critical code

Critical Code Studies is a small but growing field of study, founded by Mark Marino in 2006, in which humanists read and analyze the extra-functional aspects of computer code as a sign system to gain further meaning.


webs of knowledge

Year 2016 – present
On May 2, 2001, user Erdem Tuzen, a physician from Istanbul, Turkey, created the myasthenia gravis Wikipedia page. It was written as a simple paragraph describing the disease’s main symptoms, how the disease works, and how it is treated. Zooming through time shows that it has been edited 1023 times by 521 users. It has 10 main sections, with another 15 subsections. There are 14 links to other Wikipedia pages in the introductory paragraph alone. The amount of ‘information’ has multiplied over time. What does it mean to be an embodied being within systems of data? What happens when standards and practices rely on particular forms of information as being more worthy than others, causing gaps in the sharing of knowledge?

queer ghosts in the machine:
the mechanics of networked anonymity in the TOR project

Year 2013
In the United States, freedom, democracy, anonymity, and the individual are misunderstood entities within, and in relationship to, digital spaces. Digital technologies have, until recently, been popularly considered to be open, democratic networks of distributed and decentralized power, allowing individual people equal access to receive and share information. United States cultural stories of the Internet also misplaced digital technologies within the utopian ideal of a democratic society, a free space – free as in freedom- where people could leave discrimination behind, simply by becoming anonymous. Of course, academics and everyday users came to realize that socio-cultural biases repeat themselves, regardless of anonymity, across digital social spaces in much the same ways as other public spheres.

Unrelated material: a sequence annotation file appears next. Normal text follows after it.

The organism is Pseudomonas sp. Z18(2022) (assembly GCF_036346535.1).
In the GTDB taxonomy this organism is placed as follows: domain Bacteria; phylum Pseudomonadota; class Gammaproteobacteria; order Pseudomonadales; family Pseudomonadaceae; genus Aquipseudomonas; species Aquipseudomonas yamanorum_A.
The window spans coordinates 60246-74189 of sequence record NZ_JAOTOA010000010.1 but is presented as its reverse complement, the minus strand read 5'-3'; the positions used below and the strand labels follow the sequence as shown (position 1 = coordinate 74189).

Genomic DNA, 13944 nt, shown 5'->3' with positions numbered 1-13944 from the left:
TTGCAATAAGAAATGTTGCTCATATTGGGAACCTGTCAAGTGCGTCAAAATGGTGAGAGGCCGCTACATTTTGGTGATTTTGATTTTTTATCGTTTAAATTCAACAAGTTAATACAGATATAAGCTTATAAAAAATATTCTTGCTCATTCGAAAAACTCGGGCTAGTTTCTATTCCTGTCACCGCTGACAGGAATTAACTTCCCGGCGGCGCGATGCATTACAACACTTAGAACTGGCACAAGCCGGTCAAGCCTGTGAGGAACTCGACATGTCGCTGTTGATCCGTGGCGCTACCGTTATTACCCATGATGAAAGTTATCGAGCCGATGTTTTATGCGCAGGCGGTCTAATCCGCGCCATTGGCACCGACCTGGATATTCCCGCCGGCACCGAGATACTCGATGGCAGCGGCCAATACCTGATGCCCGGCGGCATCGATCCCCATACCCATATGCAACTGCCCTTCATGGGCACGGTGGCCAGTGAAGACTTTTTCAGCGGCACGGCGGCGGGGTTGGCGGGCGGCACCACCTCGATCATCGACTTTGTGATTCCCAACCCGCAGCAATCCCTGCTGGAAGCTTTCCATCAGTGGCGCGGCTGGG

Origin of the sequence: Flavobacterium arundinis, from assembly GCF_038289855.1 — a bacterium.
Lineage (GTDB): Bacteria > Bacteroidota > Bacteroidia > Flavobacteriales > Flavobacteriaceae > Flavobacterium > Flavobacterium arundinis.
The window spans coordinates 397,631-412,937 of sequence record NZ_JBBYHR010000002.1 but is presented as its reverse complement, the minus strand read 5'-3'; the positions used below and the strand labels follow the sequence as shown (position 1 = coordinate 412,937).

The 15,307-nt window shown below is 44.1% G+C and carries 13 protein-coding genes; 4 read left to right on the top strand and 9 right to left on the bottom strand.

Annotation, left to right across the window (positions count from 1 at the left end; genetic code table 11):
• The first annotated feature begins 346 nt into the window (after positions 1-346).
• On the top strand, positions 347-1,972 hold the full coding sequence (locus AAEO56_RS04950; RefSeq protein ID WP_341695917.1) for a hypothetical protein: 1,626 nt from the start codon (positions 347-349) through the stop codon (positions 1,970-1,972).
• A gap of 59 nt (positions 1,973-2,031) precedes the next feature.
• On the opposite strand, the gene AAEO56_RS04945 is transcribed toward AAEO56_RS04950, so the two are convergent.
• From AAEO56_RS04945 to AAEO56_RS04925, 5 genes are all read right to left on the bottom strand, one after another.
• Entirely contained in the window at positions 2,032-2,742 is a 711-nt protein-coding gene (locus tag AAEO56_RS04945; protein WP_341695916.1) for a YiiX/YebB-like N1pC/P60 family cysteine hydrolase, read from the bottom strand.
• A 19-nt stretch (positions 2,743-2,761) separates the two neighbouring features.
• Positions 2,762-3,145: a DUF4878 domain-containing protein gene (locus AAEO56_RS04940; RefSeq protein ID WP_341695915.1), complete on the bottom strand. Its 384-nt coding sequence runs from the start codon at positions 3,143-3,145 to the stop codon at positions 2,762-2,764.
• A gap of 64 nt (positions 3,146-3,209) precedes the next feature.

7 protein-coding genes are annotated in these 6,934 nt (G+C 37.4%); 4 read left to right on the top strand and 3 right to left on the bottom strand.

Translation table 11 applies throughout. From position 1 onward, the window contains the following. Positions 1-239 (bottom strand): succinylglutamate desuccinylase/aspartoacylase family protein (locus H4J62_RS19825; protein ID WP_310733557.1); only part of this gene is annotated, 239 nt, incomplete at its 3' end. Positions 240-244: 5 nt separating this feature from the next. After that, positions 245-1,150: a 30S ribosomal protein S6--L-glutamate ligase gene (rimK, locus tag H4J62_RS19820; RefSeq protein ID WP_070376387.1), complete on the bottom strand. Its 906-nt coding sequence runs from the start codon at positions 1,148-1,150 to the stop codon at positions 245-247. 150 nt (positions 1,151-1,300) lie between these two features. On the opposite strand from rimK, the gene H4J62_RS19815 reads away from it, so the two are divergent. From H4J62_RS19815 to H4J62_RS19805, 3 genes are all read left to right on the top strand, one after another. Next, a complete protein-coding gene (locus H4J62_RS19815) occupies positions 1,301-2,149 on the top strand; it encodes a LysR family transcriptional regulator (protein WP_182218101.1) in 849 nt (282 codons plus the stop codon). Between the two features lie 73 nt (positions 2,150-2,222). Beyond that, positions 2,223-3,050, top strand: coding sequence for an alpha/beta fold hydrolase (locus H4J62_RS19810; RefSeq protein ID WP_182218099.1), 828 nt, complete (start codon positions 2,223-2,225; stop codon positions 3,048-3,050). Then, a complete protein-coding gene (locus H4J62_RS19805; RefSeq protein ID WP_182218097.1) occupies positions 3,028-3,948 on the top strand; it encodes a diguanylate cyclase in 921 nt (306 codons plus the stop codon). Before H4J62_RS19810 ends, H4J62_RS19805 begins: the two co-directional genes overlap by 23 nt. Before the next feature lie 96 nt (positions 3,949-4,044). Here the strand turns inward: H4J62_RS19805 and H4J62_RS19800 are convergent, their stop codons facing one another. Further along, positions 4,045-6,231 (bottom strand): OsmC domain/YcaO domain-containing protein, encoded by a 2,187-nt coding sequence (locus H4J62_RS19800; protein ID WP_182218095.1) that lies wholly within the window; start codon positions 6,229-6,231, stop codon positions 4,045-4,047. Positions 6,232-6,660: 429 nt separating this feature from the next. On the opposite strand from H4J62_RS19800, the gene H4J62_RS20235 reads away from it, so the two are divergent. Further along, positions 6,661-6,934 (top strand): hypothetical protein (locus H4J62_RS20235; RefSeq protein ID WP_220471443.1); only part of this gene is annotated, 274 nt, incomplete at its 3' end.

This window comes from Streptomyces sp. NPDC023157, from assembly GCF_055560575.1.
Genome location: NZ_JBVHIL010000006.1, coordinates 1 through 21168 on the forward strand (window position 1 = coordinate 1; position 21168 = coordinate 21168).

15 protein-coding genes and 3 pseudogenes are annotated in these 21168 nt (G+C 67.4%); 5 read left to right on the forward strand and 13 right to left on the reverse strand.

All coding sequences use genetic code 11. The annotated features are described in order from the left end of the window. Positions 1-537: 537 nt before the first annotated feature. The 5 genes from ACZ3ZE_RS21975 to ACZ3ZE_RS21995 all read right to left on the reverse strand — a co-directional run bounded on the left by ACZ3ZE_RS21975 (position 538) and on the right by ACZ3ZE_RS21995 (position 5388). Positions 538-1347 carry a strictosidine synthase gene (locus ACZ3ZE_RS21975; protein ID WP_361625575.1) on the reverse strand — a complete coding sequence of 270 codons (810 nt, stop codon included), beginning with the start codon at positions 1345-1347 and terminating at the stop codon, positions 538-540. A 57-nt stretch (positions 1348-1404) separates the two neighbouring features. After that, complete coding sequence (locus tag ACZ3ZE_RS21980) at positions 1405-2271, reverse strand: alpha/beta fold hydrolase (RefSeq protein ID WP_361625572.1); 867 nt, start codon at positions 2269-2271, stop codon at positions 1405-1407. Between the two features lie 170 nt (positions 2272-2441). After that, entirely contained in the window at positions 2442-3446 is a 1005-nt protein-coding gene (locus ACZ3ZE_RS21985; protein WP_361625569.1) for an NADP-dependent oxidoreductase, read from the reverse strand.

homeland security twitterbot

Year 2012
This was a temporary tactical performance bot that questioned Homeland Security’s creation and use of a keyword surveillance list on Twitter and Facebook. The bot randomly spit out sentences that included words from this list, including unlikely words such as ‘bacteria’ and ‘plume,’ to more commonly used words such as ‘disaster’ or ‘response.’


the ego_page

Year 2011
(computer) code for everyday digital technologies/objects is (usually) written by a human, or a group of humans, who have preconceived notions about the world, through their own common senses, knowledges, and values that enable them to do their work according to best practices and web-standardizations. This project Uses accidentally released Facebook code to understand how embedded normativity within the code renders the content inaccessible.

related conference presentations, forums, + workshops

Queer Ghosts in the Machine: the mechanics of networked anonymity in the Tor Project
Theorizing the Web
University of Maryland, 2012

Critical Code Studies Working Group, 2012

Queer Profiles: embodying (computer) code
Theorizing the Web
University of Maryland, 2011

the_ego_page: queerly reading (computer) code
DC Queer Studies Symposium
University of Maryland, 2011

Critical Code Studies Forum
HASTAC, 2011